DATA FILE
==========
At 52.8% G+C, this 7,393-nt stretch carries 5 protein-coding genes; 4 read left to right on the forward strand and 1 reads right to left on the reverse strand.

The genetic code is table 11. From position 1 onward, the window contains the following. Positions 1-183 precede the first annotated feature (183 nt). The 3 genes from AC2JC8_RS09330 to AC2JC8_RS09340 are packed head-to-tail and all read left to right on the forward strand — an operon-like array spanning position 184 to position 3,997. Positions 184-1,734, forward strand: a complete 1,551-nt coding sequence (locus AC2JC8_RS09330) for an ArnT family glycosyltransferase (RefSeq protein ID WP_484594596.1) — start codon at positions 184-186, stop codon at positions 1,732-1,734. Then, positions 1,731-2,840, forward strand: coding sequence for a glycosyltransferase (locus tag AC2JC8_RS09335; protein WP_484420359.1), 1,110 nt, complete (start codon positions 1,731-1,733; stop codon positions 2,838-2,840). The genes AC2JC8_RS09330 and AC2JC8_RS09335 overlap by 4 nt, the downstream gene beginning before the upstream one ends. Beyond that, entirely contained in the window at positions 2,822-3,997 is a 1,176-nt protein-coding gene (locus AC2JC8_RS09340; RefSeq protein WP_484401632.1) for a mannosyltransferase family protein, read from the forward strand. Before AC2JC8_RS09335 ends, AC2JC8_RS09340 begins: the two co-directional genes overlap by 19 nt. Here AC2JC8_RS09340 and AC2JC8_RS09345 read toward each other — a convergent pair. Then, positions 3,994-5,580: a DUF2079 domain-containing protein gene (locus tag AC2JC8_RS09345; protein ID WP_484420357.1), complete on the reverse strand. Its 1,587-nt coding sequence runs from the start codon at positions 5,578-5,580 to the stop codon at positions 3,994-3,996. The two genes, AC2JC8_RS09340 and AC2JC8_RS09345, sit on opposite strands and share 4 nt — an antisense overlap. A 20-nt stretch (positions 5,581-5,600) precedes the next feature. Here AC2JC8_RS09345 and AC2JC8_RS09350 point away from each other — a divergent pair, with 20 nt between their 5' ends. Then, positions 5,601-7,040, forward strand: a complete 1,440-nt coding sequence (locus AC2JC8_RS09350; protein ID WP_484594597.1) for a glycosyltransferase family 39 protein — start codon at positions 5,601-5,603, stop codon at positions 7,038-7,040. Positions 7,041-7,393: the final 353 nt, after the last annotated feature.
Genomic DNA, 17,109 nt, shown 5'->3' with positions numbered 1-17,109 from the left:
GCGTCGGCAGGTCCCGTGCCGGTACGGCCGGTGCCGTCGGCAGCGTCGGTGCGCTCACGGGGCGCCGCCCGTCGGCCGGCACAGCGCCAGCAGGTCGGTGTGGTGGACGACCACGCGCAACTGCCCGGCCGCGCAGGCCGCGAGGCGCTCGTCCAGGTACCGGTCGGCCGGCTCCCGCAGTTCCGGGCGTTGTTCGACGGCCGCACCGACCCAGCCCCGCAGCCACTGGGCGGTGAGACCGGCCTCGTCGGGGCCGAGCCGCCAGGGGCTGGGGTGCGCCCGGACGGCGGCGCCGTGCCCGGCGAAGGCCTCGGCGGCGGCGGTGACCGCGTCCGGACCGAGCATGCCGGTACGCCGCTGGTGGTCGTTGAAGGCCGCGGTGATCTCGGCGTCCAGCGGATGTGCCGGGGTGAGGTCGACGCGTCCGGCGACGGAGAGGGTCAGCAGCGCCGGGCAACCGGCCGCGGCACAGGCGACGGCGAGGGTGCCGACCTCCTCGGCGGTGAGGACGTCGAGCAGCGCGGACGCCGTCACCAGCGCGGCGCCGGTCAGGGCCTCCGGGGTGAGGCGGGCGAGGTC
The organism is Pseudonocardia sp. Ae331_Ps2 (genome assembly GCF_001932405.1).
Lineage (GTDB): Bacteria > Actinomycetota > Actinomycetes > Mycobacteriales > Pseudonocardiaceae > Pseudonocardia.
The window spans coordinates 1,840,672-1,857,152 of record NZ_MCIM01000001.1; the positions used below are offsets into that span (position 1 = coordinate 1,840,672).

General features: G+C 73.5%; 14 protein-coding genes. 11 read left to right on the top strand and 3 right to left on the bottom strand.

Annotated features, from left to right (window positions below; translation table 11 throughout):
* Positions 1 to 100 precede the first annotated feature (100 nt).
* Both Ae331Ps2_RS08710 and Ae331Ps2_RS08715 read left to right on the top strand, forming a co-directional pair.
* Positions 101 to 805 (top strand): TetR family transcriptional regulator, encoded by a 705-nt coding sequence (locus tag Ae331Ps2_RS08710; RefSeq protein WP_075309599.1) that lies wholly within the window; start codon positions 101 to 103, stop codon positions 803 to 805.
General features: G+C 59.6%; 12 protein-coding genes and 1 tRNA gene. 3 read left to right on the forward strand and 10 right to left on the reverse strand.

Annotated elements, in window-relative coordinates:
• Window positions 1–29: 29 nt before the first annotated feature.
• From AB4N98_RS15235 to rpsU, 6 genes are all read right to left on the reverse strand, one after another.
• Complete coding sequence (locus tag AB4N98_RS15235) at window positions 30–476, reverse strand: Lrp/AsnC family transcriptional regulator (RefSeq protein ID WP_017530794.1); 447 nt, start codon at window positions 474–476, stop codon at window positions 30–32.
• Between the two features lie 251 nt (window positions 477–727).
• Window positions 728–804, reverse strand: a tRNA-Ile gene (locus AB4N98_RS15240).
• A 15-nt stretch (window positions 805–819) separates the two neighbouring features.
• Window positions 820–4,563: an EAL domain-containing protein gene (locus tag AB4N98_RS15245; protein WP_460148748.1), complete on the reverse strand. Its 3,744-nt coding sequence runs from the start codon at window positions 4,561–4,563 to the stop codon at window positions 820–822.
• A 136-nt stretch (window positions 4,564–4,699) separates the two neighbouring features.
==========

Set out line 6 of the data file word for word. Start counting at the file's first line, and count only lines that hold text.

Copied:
Lineage (GTDB): Bacteria > Actinomycetota > Actinomycetes > Mycobacteriales > Pseudonocardiaceae > Pseudonocardia.